On Tuesday, when American Secretary of Defense Ash Carter was asked about whether or not the U.S. would continue to operate within 12 nautical miles of China’s “man-made islands,” he said that the U.S. would continue to operate planes and sea vessels in accordance with international law. This is how the U.S. operates, and the South China Sea is not an exception. Moreover, America will continue to choose when and where it operates.
In recent days, American and Western media have continued to leak evidence of American boats entering the 12-nautical-mile areas surrounding the Chinese “man-made islands,” they have continued to challenge Chinese “island-building” behavior and the sovereignty of entities in the South China Sea. The commander of the U.S. Pacific Command, Harry Harris, said that the U.S. would continue to enter the surrounding areas, and that U.S. operations had been officially approved by and reported to the president and secretary of defense.
As America prepares to intensify its operations in the South China Sea and its stance of pressure against China’s operations, China is faced with a test in how it responds to American measures.
First, it is important to clarify the substance of America’s pressure over China’s “man-made islands.” These islands have always existed. China is merely making use of them through the process of land reclamation. Island chains and the neighboring air space and sea have sovereignty rights under international law; however there is often a lack of clarity around this issue. This is the first time that major powers have had a conflict over this kind of issue.
As of today, China has yet to declare or clarify additional territorial or air space claims, and has not been intentionally attempting to expand the range of its air control. America has repeatedly said it will not recognize these islands’ air or sea space, and has also threatened to continue to monitor them. China’s low-key and restricted response has not been equal to America’s actions. America’s actions have been coercive and provocative, and are not really trying to establish freedom of navigation in the South China Sea. China has already said that it would not restrict freedoms; America merely seeks to cause trouble for China in the South China Sea and to maintain its regional hegemony.
As can be seen from this, China should not sit idly by while American ships and plane continue to act recklessly in the area around China’s islands and challenge China’s territorial baseline. China needs to prepare its naval strength in case it needs to counter the American Navy’s provocative actions.
If the American military continues to appear in the surrounding area following reclamation, China needs to issue a warning. If the U.S. continues to openly infringe upon the 12-nautical-mile area or send surveillance planes into the air nearby, China must resolutely “fight back.”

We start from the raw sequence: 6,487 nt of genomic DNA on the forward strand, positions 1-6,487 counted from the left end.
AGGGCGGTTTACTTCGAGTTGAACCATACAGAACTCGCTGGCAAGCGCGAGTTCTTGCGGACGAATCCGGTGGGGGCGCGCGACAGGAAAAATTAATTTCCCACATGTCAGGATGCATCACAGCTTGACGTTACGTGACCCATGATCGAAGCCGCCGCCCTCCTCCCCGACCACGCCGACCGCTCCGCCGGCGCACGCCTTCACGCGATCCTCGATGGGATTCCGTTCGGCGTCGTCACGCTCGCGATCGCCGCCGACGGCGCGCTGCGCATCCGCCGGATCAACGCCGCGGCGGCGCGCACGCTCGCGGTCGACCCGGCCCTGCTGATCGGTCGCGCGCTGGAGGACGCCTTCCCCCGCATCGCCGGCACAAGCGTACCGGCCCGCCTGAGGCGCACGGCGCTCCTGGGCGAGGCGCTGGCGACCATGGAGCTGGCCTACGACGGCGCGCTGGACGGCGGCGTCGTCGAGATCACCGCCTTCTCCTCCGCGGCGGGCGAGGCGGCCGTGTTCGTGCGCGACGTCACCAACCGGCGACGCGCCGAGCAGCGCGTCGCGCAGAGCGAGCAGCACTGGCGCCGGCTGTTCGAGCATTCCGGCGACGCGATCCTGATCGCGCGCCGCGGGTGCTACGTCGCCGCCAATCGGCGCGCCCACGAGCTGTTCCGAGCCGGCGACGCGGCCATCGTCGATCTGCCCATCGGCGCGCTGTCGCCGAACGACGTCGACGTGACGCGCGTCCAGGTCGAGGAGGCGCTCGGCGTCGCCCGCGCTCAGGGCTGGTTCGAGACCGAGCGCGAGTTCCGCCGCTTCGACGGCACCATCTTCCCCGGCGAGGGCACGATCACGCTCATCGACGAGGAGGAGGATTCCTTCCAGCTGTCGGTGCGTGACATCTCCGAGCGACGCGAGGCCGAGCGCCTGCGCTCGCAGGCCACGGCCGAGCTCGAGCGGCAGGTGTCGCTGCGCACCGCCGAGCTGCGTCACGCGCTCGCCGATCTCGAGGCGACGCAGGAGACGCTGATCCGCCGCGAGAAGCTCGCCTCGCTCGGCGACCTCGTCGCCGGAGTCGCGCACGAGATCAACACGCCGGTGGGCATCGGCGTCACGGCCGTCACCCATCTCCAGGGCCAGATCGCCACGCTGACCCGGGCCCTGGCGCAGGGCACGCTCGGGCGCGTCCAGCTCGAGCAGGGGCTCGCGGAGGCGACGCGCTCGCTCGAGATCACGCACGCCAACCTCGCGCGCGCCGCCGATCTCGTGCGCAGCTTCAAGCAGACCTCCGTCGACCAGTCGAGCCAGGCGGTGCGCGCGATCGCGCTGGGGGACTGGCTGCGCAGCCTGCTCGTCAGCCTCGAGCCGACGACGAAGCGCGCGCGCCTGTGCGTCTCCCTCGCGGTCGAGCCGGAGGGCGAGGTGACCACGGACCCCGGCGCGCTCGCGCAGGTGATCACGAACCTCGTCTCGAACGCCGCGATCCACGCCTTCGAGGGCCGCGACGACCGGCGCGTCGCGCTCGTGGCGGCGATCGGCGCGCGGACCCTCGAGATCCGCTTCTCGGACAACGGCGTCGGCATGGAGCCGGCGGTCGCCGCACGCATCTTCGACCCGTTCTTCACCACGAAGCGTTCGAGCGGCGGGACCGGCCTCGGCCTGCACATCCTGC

China should continue to consolidate its strength in the South China Sea and to respond to America’s continuing infringement. So long as this infringement continues, China will be forced to quickly militarize the island chains, and to oppose American military interference. Once America decides to increase its wager and raise its stakes in the area, well then China must increase its ability to respond via artillery and escalate all forces which can respond to the threat facing the Nansha Island Chain.
America has explained that China has not violated any international laws by its activities in the South China Sea or in the Nansha Island chain, and thus, Washington is unable to act to stop China. The American military has ignored the reasonable nature of China’s reclamation efforts, and the benefit they have to international welfare, and instead has taken a threatening stance toward China’s efforts, even violating China’s territorial baseline. This is also a threat to China’s national sovereignty, and China has no option that allows it to stand idly by.
The Pentagon has repeatedly provoked China, and China has exercised restraint. However, if the U.S. meddles in China’s core interests, the People’s Liberation Army must stand up.
If the U.S. military still wants to try and prove its military superiority and presence in the waters near China, then it should come and try. This kind of attempt will not only test the U.S. Navy’s ability to implement the hard power of “blackmail,” but also test exactly how much resolution and determination America has. America is preparing to throw its weight around in China’s neighborhood in an attempt to maintain its hegemony; no matter the cost.
China clearly does not want to be forced to confront the U.S., but if U.S. warships intentionally antagonize China, then China cannot run and hide, and must directly face the offenders. In the end, whether it is China or America that is more forceful in consolidating its forces in the area, or whether China or America will most determinedly defend its key interests in the area, we will let the world see.
The Nansha Islands are no place for any country to act recklessly. The laws and rules of the Nansha Islands are issues between China and the member countries of the Association of Southeast Asian Nations; and American ships will not wield authority in the area. America has overestimated the power of its warships.
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